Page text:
‘Dheepan’ wins Palme d’Or, top honor of Cannes Film Festival

25 May 2015 | Author: | No comments yet »

Cannes 2015: baffling set of prizes take the edge off a great competition line-up.

AFTER nearly two weeks of stirring, sleek and thought-provoking movies — and a couple of duds — the Cannes Film Festival closed overnight with an awards night to declare the winner of its coveted Palme d’Or.Just as last year, the jury gave its ultimate acclaim to a brilliant director who has accumulated an overwhelmingly deserving reputation but had actually given us something less than his very best work. US directing duo the Coen brothers headed this year’s jury of top actors and filmmakers deciding which of the 19 competition entries will walk away with the 20,000-euro ($24,000) gold-and-crystal trophy.

A Tamil Tiger fighter gets out of Sri Lanka, with a woman and a child who are strangers to him and to each other, by posing as a genuine family with a trio of stolen passports bought from traffickers. In a surprise decision, the Cannes jury split the best actress award between up-and-coming Hollywood star Rooney Mara and France’s Emmanuelle Bercot, bypassing bookies’ favourite Cate Blanchett. They wind up on a tough estate in France as asylum seekers and a strange and fascinating dynamic starts to emerge within this phoney family, and the warrior finds that his belligerent skills and instincts come back into play in a drug turf-war. Mara took the prize for her part in 1950s lesbian love story Carol, starring Blanchett, while Bercot was awarded for her part in Mon roi (My King), in which a woman looks back on a destructive relationship with a deceitful but charming boyfriend. All that is excellent in Audiard is present in the film: his flair, his style, his brio, the sheer panache with which he swoops in on detail and leaps back for the bigger picture.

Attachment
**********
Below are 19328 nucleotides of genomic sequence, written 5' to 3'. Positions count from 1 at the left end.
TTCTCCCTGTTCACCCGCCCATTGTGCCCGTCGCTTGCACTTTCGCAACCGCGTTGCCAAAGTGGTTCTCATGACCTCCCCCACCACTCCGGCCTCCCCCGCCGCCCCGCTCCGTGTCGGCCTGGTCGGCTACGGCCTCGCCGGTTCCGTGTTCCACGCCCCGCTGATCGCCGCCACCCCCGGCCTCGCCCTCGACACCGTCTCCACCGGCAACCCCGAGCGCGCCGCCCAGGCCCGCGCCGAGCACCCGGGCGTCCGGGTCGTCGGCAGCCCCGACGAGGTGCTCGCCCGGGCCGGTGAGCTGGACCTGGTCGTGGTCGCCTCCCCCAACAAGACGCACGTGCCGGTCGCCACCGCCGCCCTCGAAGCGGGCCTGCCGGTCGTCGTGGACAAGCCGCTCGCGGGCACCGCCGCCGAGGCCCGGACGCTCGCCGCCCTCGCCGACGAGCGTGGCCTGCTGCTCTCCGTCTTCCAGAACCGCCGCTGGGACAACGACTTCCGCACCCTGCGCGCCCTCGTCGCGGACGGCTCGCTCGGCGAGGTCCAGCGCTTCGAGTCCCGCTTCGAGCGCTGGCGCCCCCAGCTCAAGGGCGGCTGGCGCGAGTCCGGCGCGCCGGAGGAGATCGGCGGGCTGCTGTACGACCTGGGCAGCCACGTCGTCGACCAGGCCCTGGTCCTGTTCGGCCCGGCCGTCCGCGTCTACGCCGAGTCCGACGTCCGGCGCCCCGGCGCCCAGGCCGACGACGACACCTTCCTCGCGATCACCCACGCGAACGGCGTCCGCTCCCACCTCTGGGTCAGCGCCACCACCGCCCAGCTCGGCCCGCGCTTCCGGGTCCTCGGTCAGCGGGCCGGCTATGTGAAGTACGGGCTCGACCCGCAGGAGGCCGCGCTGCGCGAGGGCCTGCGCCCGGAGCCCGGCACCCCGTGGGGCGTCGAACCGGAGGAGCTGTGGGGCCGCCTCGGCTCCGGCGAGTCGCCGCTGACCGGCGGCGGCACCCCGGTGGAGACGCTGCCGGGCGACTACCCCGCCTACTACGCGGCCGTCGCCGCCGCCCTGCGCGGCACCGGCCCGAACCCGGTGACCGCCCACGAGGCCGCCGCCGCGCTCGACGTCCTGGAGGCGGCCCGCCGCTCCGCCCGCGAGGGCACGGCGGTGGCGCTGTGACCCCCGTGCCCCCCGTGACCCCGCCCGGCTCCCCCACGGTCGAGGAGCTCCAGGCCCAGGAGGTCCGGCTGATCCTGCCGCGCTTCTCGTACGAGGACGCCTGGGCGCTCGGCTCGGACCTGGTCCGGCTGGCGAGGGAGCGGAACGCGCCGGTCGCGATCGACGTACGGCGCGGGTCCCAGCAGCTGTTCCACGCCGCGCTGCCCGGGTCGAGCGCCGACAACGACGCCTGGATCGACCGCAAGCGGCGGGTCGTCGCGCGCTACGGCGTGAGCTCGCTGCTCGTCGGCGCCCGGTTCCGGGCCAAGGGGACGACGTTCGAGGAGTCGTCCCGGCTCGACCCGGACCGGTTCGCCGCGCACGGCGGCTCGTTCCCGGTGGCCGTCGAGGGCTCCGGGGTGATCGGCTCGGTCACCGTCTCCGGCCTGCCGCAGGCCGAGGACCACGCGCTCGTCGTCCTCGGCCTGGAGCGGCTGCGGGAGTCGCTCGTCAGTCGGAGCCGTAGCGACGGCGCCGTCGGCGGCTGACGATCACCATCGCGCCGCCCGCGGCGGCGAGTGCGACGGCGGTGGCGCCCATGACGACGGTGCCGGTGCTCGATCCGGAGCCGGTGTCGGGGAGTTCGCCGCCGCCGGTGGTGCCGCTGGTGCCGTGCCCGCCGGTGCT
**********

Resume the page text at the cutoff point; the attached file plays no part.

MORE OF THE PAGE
Talented, gruff and a former squeeze of Monaco’s Princess Caroline, French character actor Vincent Lindon scooped the best actor award for his role in a tough drama about unemployment. As countries around the world grapple with an influx of people fleeing global crises, a jury led by Hollywood filmmakers Joel and Ethan Coen chose the gritty picture by acclaimed French director Jacques Audiard among 19 international contenders. Laszlo Nemes’s Son of Saul gets the Grand Prix: I was guessing the director’s prize, but it is right that this very remarkable picture should be garlanded — a searingly powerful and unflinchingly rigorous and passionate movie about the unthinkable and unimaginable: the day-to-day business of horror at a Nazi death camp. The second is The Assassin from the great Taiwanese auteur Hou Hsiao-hsien, whose best director award for The Assassin honours a film-maker who has a hard-won reputation for brilliance and for artistry; the purest artistry, perhaps, to be rewarded at Cannes this year.

I found this refined wuxia tale of an assassin who finds a conflict between duty, family and love to be a wonderfully made film, and genuinely beautiful – though one has to be careful using that adjective which is so often a hesitant euphemism for unengaging. And what about Carol, by Todd Haynes, the glorious, sensually immersive and trance-inducing film which I – for what it’s worth – was tipping for the big prize?

It is entirely understandable that Cannes should wish to reward Rooney Mara for her fiercely observed and controlled performance in Carol which really was excellent, though in my view less fine than Zhao Tao’s magnificent contribution to Jia Zhang-ke’s Chinese epic Mountains May Depart. And that Rooney should have to share it … well, yes of course, sure, let her share it by all means with Cate Blanchett who was, arguably in fact, the senior thespian partner in this passionate love story. But that the second half of the prize should go to Emmanuelle Bercot for her frantic, mugging, self-congratulatory turn in Maïwenn’s unwatchably awful Mon Roi is staggering.

It was, quite simply, ham acting; or perhaps it is truer to say it was indifferent acting whose negative qualities were brought out by a ropey script and hamfisted directing. Yorgos Lanthimos’s The Lobster got the jury prize: a movie about which I was agnostic: a brilliant absurdist comedy in its first half with some dazzling satire about modern society’s reverence for relationships and coupledom. The screenplay prize for writer-director Michel Franco’s Chronic is a rather interesting and shrewdly judged choice: perhaps the best choice of the evening.

This was a movie which withheld its meanings, and distributed clues and hints around the screenplay, it allowed the audience to experience a kind of drip-feed of meaning, which became a sudden, shocking deluge in the semi-intentional event which forms its catastrophe.

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